Now you’ll see in real time news about the company, such as press releases, news articles, even employee reviews on review sites, etc.

  • If you know the name of the hiring manager, check out his/her LinkedIn profile.

Don’t worry that this could be construed as stalking. After all, you can bet that if you’ve been called in for an interview, the recruiter/hiring manager already has checked out your profile!

If you’re not already a first-level connection, consider asking for one.  (If you’ve already scheduled an interview, the hiring manager should easily accept.)

See if you share any connections and if you know any well, ask them for any insight they might have into the hiring manager’s background, personality, etc.

  • If working with one of our staffing recruiters, ask for insights into the company and hiring manager.

Helpmates’ recruiters will provide you with lots of information regarding the company, the position and the hiring manager before you go on an interview. We’ve worked hard over the 40-plus years we’ve been in business forging great relationships with companies throughout the Orange County and Los Angeles region and we know their needs well. If looking for work, you can rely on us to help you as much as possible. Contact us today.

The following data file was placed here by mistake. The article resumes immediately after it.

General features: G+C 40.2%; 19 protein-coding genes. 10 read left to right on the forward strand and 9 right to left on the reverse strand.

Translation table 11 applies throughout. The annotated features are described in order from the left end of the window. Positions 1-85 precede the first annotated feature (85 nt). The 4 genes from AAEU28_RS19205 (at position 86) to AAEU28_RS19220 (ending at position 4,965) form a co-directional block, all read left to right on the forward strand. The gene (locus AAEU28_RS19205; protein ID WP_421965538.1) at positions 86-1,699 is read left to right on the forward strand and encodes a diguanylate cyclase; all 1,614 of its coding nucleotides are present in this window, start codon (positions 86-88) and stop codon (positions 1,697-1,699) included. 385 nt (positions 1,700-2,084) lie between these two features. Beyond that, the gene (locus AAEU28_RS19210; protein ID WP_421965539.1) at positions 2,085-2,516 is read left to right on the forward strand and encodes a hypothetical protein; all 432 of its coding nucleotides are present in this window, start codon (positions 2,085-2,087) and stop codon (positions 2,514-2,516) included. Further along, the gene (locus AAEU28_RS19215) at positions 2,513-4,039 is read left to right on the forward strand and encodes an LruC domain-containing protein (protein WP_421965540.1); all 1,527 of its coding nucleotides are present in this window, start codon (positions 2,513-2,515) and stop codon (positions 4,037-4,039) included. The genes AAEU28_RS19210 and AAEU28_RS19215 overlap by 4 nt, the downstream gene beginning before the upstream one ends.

If You Want a Raise, Be Prepared

So you’ve been working hard, really hard at your job. People have noticed and commented. Your boss has noticed and commented positively.

Then performance reviews roll around. Your boss speaks highly of your work and gives you a very positive review. And you wait, expectantly: you know that mention of a raise, perhaps even a promotion is coming. Sure as know that the sun rises in the east and sets in the west, a raise is coming. You. Just. Know. It.

And then? Bupkis. The boss never mentions a raise. The word promotion never leaves her lips.

You, naturally, are stumped. What happened?

You didn’t ASK for a raise is what happened!

Los Angeles careers